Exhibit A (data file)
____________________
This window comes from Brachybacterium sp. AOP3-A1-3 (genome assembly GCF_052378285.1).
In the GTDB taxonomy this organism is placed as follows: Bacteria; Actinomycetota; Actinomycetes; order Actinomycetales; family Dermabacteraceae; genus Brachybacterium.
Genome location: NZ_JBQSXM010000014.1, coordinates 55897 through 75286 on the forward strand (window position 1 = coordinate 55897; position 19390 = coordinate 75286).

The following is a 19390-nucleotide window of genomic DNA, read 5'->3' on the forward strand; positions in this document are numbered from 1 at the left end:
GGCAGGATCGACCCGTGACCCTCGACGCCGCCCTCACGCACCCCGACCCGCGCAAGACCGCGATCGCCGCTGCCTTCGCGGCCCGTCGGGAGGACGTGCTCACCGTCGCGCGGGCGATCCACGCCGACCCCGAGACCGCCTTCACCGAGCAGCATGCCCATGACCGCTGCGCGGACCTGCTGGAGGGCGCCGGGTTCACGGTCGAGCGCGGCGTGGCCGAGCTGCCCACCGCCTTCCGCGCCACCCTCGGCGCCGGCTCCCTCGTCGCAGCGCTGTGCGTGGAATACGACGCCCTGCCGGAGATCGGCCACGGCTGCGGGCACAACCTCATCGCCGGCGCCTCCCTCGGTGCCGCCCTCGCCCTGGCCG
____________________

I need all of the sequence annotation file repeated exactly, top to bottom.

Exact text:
This window comes from Brachybacterium sp. AOP3-A1-3 (genome assembly GCF_052378285.1).
In the GTDB taxonomy this organism is placed as follows: Bacteria; Actinomycetota; Actinomycetes; order Actinomycetales; family Dermabacteraceae; genus Brachybacterium.
Genome location: NZ_JBQSXM010000014.1, coordinates 55897 through 75286 on the forward strand (window position 1 = coordinate 55897; position 19390 = coordinate 75286).

The following is a 19390-nucleotide window of genomic DNA, read 5'->3' on the forward strand; positions in this document are numbered from 1 at the left end:
GGCAGGATCGACCCGTGACCCTCGACGCCGCCCTCACGCACCCCGACCCGCGCAAGACCGCGATCGCCGCTGCCTTCGCGGCCCGTCGGGAGGACGTGCTCACCGTCGCGCGGGCGATCCACGCCGACCCCGAGACCGCCTTCACCGAGCAGCATGCCCATGACCGCTGCGCGGACCTGCTGGAGGGCGCCGGGTTCACGGTCGAGCGCGGCGTGGCCGAGCTGCCCACCGCCTTCCGCGCCACCCTCGGCGCCGGCTCCCTCGTCGCAGCGCTGTGCGTGGAATACGACGCCCTGCCGGAGATCGGCCACGGCTGCGGGCACAACCTCATCGCCGGCGCCTCCCTCGGTGCCGCCCTCGCCCTGGCCG